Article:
All thirty of these "Mountains" had 28 x 28 cylinders, 69" drivers, a 210 psi boiler pressure, a tractive effort of 56,800 lbs and total locomotive weight as shown in the chart below.
During the late 1930s, the SLSF needed new locomotives, and money was tight, so the West Springfield Shops undertook a project to build a total of 34 4-8-2s from older locomotives. The first eleven of these rebuilds, outshopped in 1936 and 1937, were built from used 2-10-2 parts and were assigned road numbers 4300 through 4310. They had 27 x 30 cylinder, 70" drivers, a boiler pressure of 250 psi, a tractive effort of 66,400 lbs and weighed 431,110 pounds.
Another 23 4-8-2s were built using the boilers from 2-10-2s between 1939 and 1942. These locomotives were assigned road numbers 4400 through 4422 and had 29 x 32 cylinders, 70" drivers, a boiler pressure of 210 psi, a tractive effort of 68,600 lbs and weighed a whopping 449,760 pounds. They were the heaviest Mountains ever built. Locomotives numbers 4400 through 4412 were built as oil burners and numbers 4413 through 4422 burned coal.
There are six surviving SLSF "Mountains".
Number 1522 was donated to the Museum of Transportation in the early 1950s. It was restored to operating condition by a volunteer group known as the St. Louis Steam Train Association and has run several excursions. Today, it is undergoing a major overhaul and is scheduled to run again in May of 1999.
|Road Numbers||Year Built||Builder||Locomotive Weight|
|1500 - 1514||1923||Baldwin||339,800 lbs|
|1515 - 1519||1925||Baldwin||342,200 lbs|
|1520 - 1529||1926||Baldwin||360,890 lbs|
Jim Quarles in a 1996 article entitled "Those Magnificent, Distinctive, Homebuilt, Frisco Mountains" (published on the web at http://home.mchsi.com/~zquarles/friscomountains.htm, accessed 7 July 2007) says that this set of 11 engines was used to test the idea of rebuilding the never-satisfactory 2-10-2s into dual-service Mountains.(The more definitive conversions of 1939 -- the 4400 class -- are discussed in Locobase 224). 4300s used a cast frame and rode on Scullin disk drivers. Thermic syphons enriched the firebox heating surface in both the firebox itself and the combustion chamber. 14" piston valves admitted the steam to the cylinders.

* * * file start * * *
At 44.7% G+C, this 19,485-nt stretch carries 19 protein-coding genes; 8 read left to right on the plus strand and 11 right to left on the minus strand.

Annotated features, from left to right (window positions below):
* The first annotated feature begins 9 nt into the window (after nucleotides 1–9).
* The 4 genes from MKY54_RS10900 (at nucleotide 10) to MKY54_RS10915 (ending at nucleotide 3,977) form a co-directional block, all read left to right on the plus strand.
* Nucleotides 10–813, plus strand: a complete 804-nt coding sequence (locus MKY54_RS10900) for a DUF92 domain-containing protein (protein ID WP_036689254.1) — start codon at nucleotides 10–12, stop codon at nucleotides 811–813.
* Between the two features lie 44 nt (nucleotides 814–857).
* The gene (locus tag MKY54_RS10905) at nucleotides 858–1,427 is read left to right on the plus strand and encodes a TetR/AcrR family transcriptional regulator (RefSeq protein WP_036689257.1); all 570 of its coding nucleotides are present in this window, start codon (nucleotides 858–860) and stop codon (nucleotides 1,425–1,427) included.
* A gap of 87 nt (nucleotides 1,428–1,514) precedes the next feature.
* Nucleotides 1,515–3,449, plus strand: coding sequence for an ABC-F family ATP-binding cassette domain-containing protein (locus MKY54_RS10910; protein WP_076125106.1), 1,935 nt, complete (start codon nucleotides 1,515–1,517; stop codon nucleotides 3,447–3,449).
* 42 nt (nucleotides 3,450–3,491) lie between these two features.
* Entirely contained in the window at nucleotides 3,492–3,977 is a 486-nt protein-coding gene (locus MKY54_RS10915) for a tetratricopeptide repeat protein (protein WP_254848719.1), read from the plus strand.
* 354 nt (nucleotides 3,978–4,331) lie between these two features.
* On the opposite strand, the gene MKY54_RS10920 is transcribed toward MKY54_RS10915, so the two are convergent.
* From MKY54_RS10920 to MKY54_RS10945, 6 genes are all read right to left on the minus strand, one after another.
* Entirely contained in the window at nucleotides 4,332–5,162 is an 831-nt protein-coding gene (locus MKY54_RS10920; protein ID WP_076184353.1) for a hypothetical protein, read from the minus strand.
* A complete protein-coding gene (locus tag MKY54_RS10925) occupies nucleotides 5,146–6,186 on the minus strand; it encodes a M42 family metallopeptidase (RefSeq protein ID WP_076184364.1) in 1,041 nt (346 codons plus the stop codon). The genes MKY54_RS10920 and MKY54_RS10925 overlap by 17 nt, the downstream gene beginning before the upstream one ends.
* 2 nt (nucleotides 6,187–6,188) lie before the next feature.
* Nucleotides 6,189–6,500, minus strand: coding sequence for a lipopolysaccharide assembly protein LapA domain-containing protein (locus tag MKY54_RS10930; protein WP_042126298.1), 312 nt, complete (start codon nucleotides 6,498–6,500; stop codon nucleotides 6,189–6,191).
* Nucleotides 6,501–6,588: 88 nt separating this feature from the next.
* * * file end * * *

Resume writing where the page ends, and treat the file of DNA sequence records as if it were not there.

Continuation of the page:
According to Quarles, "They did have problems with the boilers cracking, because of a deficiency of the type of material specified for use in the boilers." He adds in the shops' defense: "Remember much of the advancements in metallurgy and technology during this period was being done by the railroads. The stresses and strains a boiler goes through are not trivial."
The Frisco nevertheless secured 15 years of useful work before dieselization rendered them redundant. The class was "dismissed from service" between 23 April 1952 and 20 October 1952.
Frisco rebuilds reusing all parts of earlier 2-10-2s (Locobase 8537) above the running gear. Oil-burners 4400-4412 pulled both freight and passenger trains; 4413-4422 burned coal and pulled freights only. Jim Quarles in a 1996 article entitled "Those Magnificent, Distinctive, Homebuilt, Frisco Mountains" (published on the web at http://home.mchsi.com/~zquarles/friscomountains.htm, accessed 7 July 2007) argues that about all that was left of the 2-10-2 in the conversion was the original builder's plate.
The St Louis-San Francisco's 1947 locomotive diagram book shows that the firebox had 2 Nicholson thermic syphons of 76.2 sq ft in area and that the piston valves measured 15" in diameter. It also shows that 4407 & 4409 weighed considerably less on the drivers (278,850 lb). (Indeed, 4405-4409 had less superheating surface, their boilers holding only 54 flues but 245 tubes.)